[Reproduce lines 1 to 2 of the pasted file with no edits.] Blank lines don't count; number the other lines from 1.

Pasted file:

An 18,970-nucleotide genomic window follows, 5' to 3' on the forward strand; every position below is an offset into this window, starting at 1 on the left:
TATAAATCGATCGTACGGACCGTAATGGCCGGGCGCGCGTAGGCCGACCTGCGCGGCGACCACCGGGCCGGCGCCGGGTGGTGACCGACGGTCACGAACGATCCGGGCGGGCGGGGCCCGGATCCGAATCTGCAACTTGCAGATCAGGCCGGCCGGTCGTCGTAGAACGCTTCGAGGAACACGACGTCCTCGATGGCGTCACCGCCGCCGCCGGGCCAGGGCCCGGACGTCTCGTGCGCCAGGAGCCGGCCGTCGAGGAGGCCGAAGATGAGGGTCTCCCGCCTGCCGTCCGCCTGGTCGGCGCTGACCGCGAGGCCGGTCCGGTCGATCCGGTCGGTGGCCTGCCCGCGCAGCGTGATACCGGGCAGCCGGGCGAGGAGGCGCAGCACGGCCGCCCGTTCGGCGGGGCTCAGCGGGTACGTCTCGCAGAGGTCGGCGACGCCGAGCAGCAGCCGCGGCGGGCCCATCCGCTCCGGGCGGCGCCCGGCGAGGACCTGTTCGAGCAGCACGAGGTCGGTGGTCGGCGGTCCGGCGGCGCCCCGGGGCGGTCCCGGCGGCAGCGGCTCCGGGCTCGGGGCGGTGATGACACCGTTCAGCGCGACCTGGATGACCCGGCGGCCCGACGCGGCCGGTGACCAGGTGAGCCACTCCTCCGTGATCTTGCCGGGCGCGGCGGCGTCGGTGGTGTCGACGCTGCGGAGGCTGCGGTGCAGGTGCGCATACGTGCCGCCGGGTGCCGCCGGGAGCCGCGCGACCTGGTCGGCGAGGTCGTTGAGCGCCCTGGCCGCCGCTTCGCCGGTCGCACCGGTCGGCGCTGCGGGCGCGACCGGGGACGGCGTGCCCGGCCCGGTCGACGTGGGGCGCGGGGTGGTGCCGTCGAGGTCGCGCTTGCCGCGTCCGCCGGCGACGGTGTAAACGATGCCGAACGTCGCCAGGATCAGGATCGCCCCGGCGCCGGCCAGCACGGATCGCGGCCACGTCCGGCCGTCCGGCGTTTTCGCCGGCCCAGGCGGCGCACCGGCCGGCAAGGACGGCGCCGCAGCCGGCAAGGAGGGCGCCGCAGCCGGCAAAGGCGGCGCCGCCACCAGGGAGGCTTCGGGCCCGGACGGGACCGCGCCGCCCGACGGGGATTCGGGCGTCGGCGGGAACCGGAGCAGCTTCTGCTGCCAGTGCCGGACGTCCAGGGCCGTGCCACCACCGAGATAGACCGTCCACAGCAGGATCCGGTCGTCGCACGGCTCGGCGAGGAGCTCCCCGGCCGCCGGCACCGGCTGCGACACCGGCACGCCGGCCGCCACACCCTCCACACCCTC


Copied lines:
An 18,970-nucleotide genomic window follows, 5' to 3' on the forward strand; every position below is an offset into this window, starting at 1 on the left:
TATAAATCGATCGTACGGACCGTAATGGCCGGGCGCGCGTAGGCCGACCTGCGCGGCGACCACCGGGCCGGCGCCGGGTGGTGACCGACGGTCACGAACGATCCGGGCGGGCGGGGCCCGGATCCGAATCTGCAACTTGCAGATCAGGCCGGCCGGTCGTCGTAGAACGCTTCGAGGAACACGACGTCCTCGATGGCGTCACCGCCGCCGCCGGGCCAGGGCCCGGACGTCTCGTGCGCCAGGAGCCGGCCGTCGAGGAGGCCGAAGATGAGGGTCTCCCGCCTGCCGTCCGCCTGGTCGGCGCTGACCGCGAGGCCGGTCCGGTCGATCCGGTCGGTGGCCTGCCCGCGCAGCGTGATACCGGGCAGCCGGGCGAGGAGGCGCAGCACGGCCGCCCGTTCGGCGGGGCTCAGCGGGTACGTCTCGCAGAGGTCGGCGACGCCGAGCAGCAGCCGCGGCGGGCCCATCCGCTCCGGGCGGCGCCCGGCGAGGACCTGTTCGAGCAGCACGAGGTCGGTGGTCGGCGGTCCGGCGGCGCCCCGGGGCGGTCCCGGCGGCAGCGGCTCCGGGCTCGGGGCGGTGATGACACCGTTCAGCGCGACCTGGATGACCCGGCGGCCCGACGCGGCCGGTGACCAGGTGAGCCACTCCTCCGTGATCTTGCCGGGCGCGGCGGCGTCGGTGGTGTCGACGCTGCGGAGGCTGCGGTGCAGGTGCGCATACGTGCCGCCGGGTGCCGCCGGGAGCCGCGCGACCTGGTCGGCGAGGTCGTTGAGCGCCCTGGCCGCCGCTTCGCCGGTCGCACCGGTCGGCGCTGCGGGCGCGACCGGGGACGGCGTGCCCGGCCCGGTCGACGTGGGGCGCGGGGTGGTGCCGTCGAGGTCGCGCTTGCCGCGTCCGCCGGCGACGGTGTAAACGATGCCGAACGTCGCCAGGATCAGGATCGCCCCGGCGCCGGCCAGCACGGATCGCGGCCACGTCCGGCCGTCCGGCGTTTTCGCCGGCCCAGGCGGCGCACCGGCCGGCAAGGACGGCGCCGCAGCCGGCAAGGAGGGCGCCGCAGCCGGCAAAGGCGGCGCCGCCACCAGGGAGGCTTCGGGCCCGGACGGGACCGCGCCGCCCGACGGGGATTCGGGCGTCGGCGGGAACCGGAGCAGCTTCTGCTGCCAGTGCCGGACGTCCAGGGCCGTGCCACCACCGAGATAGACCGTCCACAGCAGGATCCGGTCGTCGCACGGCTCGGCGAGGAGCTCCCCGGCCGCCGGCACCGGCTGCGACACCGGCACGCCGGCCGCCACACCCTCCACACCCTC